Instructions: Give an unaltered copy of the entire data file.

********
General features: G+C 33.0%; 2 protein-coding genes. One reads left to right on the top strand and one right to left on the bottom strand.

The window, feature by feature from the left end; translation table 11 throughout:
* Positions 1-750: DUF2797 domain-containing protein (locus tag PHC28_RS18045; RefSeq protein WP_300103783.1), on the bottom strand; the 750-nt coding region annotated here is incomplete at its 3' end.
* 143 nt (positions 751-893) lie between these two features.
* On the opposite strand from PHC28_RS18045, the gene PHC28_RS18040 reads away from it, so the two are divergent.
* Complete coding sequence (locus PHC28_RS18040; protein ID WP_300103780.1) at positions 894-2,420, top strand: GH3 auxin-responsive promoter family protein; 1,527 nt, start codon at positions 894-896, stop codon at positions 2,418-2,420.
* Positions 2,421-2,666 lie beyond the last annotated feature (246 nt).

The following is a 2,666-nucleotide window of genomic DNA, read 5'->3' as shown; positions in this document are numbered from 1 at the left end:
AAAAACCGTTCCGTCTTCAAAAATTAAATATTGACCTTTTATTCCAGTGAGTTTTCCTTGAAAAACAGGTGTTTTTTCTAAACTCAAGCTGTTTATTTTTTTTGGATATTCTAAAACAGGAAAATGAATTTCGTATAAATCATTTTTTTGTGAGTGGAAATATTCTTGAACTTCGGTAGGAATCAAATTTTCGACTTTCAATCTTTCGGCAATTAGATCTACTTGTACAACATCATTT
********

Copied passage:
General features: G+C 33.0%; 2 protein-coding genes. One reads left to right on the top strand and one right to left on the bottom strand.

The window, feature by feature from the left end; translation table 11 throughout:
* Positions 1-750: DUF2797 domain-containing protein (locus tag PHC28_RS18045; RefSeq protein WP_300103783.1), on the bottom strand; the 750-nt coding region annotated here is incomplete at its 3' end.
* 143 nt (positions 751-893) lie between these two features.
* On the opposite strand from PHC28_RS18045, the gene PHC28_RS18040 reads away from it, so the two are divergent.
* Complete coding sequence (locus PHC28_RS18040; protein ID WP_300103780.1) at positions 894-2,420, top strand: GH3 auxin-responsive promoter family protein; 1,527 nt, start codon at positions 894-896, stop codon at positions 2,418-2,420.
* Positions 2,421-2,666 lie beyond the last annotated feature (246 nt).

The following is a 2,666-nucleotide window of genomic DNA, read 5'->3' as shown; positions in this document are numbered from 1 at the left end:
AAAAACCGTTCCGTCTTCAAAAATTAAATATTGACCTTTTATTCCAGTGAGTTTTCCTTGAAAAACAGGTGTTTTTTCTAAACTCAAGCTGTTTATTTTTTTTGGATATTCTAAAACAGGAAAATGAATTTCGTATAAATCATTTTTTTGTGAGTGGAAATATTCTTGAACTTCGGTAGGAATCAAATTTTCGACTTTCAATCTTTCGGCAATTAGATCTACTTGTACAACATCATTT